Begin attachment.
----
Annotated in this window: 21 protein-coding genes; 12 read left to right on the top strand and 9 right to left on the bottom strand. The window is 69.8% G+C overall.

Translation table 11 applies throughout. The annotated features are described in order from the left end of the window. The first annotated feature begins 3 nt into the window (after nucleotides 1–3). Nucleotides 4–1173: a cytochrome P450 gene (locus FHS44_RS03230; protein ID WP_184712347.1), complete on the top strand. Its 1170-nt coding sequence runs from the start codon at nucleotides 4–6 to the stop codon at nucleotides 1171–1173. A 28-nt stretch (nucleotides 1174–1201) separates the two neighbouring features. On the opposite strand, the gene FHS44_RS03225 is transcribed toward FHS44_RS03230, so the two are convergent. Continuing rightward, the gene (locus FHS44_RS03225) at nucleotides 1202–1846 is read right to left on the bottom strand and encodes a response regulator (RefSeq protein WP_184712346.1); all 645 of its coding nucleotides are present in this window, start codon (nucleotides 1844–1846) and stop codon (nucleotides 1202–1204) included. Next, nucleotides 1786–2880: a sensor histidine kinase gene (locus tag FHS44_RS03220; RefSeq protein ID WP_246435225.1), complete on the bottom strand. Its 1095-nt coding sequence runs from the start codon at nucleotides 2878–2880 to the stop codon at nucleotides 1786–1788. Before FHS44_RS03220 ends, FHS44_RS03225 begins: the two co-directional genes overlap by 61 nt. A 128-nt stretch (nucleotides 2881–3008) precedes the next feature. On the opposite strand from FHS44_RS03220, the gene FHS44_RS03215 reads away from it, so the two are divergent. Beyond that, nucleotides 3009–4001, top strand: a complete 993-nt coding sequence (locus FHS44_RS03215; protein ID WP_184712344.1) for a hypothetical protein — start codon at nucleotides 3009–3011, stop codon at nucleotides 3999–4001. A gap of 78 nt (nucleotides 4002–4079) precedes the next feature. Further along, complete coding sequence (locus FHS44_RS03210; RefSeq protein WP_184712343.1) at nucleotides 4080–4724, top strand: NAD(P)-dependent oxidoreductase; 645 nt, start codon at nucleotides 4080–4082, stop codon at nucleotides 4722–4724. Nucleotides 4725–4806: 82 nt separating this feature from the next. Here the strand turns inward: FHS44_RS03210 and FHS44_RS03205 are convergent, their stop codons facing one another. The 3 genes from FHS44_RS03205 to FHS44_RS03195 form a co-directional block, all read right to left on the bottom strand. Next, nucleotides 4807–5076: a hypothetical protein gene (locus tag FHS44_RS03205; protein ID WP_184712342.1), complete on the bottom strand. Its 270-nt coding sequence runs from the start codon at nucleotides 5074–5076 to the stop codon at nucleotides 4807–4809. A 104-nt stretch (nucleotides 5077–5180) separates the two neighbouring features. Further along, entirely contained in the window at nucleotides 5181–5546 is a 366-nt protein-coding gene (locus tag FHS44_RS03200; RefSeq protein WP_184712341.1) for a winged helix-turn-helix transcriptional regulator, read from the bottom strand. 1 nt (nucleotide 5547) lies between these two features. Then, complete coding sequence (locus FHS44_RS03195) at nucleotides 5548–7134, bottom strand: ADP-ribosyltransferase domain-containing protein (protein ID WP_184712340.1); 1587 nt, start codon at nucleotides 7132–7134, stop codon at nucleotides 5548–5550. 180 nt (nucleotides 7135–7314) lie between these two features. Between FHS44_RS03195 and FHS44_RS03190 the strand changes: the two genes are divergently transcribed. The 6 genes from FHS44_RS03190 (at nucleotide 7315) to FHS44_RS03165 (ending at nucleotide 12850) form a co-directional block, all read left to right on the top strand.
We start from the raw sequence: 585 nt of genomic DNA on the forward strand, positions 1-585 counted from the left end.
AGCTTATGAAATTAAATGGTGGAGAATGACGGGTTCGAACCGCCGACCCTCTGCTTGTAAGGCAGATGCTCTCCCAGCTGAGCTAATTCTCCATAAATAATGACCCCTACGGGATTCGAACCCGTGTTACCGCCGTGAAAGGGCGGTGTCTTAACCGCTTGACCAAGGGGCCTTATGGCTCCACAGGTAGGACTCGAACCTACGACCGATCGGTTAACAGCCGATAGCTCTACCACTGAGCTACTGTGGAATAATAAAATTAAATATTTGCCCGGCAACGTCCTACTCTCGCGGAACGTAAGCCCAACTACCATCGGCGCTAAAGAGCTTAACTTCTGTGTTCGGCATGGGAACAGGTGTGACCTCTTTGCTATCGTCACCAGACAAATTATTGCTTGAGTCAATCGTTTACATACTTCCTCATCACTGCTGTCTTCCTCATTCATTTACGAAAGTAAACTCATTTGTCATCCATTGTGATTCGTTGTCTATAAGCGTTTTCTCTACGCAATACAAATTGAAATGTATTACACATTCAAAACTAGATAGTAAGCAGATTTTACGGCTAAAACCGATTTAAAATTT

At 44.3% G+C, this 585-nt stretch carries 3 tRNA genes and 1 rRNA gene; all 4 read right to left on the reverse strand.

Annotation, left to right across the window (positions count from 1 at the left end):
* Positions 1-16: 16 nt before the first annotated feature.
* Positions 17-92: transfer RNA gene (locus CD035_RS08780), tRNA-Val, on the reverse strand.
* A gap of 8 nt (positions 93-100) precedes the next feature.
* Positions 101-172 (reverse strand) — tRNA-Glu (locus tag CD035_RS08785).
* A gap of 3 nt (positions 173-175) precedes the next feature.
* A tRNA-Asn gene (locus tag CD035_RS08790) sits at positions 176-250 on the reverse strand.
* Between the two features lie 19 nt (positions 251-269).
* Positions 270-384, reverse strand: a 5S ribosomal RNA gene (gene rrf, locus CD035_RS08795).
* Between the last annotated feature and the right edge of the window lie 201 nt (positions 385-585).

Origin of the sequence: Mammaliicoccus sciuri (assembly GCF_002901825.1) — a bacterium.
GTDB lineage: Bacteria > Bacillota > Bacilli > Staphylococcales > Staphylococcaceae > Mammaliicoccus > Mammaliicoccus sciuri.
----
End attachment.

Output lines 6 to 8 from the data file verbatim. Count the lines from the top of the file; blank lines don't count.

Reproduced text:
Annotation, left to right across the window (positions count from 1 at the left end):
* Positions 1-16: 16 nt before the first annotated feature.
* Positions 17-92: transfer RNA gene (locus CD035_RS08780), tRNA-Val, on the reverse strand.